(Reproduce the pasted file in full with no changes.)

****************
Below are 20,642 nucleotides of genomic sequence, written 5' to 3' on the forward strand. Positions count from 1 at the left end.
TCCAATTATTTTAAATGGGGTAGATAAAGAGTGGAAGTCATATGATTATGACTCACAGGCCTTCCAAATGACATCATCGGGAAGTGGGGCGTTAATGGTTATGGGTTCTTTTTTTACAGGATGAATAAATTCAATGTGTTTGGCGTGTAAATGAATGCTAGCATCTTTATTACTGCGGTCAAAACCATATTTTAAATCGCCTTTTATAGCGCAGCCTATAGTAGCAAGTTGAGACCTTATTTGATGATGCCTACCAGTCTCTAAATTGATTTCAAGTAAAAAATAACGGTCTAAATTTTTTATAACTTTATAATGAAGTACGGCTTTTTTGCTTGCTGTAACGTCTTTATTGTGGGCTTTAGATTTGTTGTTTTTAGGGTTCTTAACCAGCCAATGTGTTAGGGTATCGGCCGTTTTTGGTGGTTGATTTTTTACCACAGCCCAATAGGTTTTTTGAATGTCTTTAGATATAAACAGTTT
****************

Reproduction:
Below are 20,642 nucleotides of genomic sequence, written 5' to 3' on the forward strand. Positions count from 1 at the left end.
TCCAATTATTTTAAATGGGGTAGATAAAGAGTGGAAGTCATATGATTATGACTCACAGGCCTTCCAAATGACATCATCGGGAAGTGGGGCGTTAATGGTTATGGGTTCTTTTTTTACAGGATGAATAAATTCAATGTGTTTGGCGTGTAAATGAATGCTAGCATCTTTATTACTGCGGTCAAAACCATATTTTAAATCGCCTTTTATAGCGCAGCCTATAGTAGCAAGTTGAGACCTTATTTGATGATGCCTACCAGTCTCTAAATTGATTTCAAGTAAAAAATAACGGTCTAAATTTTTTATAACTTTATAATGAAGTACGGCTTTTTTGCTTGCTGTAACGTCTTTATTGTGGGCTTTAGATTTGTTGTTTTTAGGGTTCTTAACCAGCCAATGTGTTAGGGTATCGGCCGTTTTTGGTGGTTGATTTTTTACCACAGCCCAATAGGTTTTTTGAATGTCTTTAGATATAAACAGTTT